Mumbai: After the overwhelming response to the first part of Nrityanjali, an online festival of documentary films on the life and work of some of the leading Indian classical dance exponents, Films Division is presenting the concluding part of the festival where well-researched documentaries on the distinct styles, depth and nuances of some of the ancient and popular classical dances will be screened on FD website and YouTube channel between October 28–30, 2020.
The Nrityanjali – Part II begins with the screening of Aum Namah Shivay (27 Mins / 1981/ Loksen Lalvani). The film is about Parvati, the Goddess of dance and daughter of the Himalayas and the consort of Shiva-Nataraja who brought the dance to the Earth. Various manifestations of dance are found in India from the Himalayas in the north top to Kanyakumari in the south bottom.While wandering, she interacts with the sculpted myths by her devotion and offers her prayers to the Gods in the form of sacred Indian classical dances.
Kathakali(22 Min / 1959 / Mohan N Wadhwani) is an early filmic description of the unique classical dance drama of Kerala and shows the self discipline required for learning Kathakali. The documentary also shows the schools were this ancient dance form is taught to pupils and the various characters made up for the performance.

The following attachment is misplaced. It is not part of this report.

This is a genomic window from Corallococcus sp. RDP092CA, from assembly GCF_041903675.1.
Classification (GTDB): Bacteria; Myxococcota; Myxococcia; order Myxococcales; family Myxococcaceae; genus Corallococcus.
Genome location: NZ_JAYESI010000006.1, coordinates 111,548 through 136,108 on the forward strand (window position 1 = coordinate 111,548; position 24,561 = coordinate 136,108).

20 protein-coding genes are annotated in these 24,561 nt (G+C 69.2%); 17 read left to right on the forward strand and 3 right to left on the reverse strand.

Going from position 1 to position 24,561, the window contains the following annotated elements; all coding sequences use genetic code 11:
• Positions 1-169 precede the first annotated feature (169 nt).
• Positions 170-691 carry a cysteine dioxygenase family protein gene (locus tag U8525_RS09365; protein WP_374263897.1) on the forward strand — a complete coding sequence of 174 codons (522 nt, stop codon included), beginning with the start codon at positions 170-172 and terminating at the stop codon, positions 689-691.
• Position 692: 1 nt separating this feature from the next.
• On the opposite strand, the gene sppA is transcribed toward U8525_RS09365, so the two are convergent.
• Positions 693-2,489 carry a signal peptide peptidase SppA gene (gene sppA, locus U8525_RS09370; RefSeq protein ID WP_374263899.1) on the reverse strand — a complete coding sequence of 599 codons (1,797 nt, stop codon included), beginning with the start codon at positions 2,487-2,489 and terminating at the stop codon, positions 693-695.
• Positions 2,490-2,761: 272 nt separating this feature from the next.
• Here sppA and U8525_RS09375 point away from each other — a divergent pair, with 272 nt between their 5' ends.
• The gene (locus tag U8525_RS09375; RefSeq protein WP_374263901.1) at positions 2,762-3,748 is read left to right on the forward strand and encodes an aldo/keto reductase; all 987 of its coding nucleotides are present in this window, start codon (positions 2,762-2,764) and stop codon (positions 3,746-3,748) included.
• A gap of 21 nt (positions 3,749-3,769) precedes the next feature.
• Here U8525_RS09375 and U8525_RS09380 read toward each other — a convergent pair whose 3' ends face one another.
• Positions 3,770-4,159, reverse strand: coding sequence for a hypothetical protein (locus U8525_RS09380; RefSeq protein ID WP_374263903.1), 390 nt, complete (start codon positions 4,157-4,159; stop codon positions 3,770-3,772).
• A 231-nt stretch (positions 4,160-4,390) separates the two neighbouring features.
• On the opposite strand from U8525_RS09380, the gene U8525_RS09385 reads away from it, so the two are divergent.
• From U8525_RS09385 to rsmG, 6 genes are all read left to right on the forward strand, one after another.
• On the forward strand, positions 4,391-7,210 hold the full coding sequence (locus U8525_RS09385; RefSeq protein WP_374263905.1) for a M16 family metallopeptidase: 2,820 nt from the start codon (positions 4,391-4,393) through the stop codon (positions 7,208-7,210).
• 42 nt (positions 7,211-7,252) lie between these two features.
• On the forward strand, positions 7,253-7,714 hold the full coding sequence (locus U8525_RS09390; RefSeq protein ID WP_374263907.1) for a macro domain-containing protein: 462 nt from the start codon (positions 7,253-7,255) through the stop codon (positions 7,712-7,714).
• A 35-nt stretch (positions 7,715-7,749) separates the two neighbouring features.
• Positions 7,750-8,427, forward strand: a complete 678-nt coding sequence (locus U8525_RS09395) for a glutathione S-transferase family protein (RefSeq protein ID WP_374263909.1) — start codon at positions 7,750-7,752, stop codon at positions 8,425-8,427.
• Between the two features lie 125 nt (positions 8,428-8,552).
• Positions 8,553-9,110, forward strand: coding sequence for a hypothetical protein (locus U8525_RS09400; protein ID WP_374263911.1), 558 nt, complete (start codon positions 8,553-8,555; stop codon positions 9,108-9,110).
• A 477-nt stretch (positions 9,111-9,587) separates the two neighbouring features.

Odissi Dance(21 Mins / 1972 / Ghanashyam Mohapatra) is on the famous classical dance, “Odissi”, originated in Orissa many centuries ago, to become most popular throughout the country and abroad.
Kuchipudi Dance: Ancient & Modern (Part –I) (21 Mins / 1973 / T.A. Abraham) & Part –II (16 Mins).The first part of the film briefly traces the tradition of this popular dance form and the second part presents ‘Bhama Kalapam’, a homage to Lord Krishna.
The Thinking Body (81 Mins / 2016 / Kadambari Shivaya). Dance is the state of being that transcends one’s physical self, delving into deep states of resonating minds in a spectrum of timelessness, of time-past, time-present and time-future. The Thinking Body interprets the mind of the character it portrays through spiritual layers. Indian Classical dance forms provide a perfect vehicle for interactions of varied emotions and rasas in perfect harmony, irrespective of time, space and gender.
Kathak (22 Mins / 1970 / S. Sukhdev). One of the popular classical dance forms originated from India, Kathak traces its origins to the nomadic bards of ancient northern India, known as Kathakars or storytellers. Its form today contains traces of temple and ritual dances, and the influence of the bhakti movement. From the 16th century onwards it absorbed certain features of Persian dance and central Asian dance which were imported by the royal courts of the Mughal era. This film dwells on the history of Kathak dance.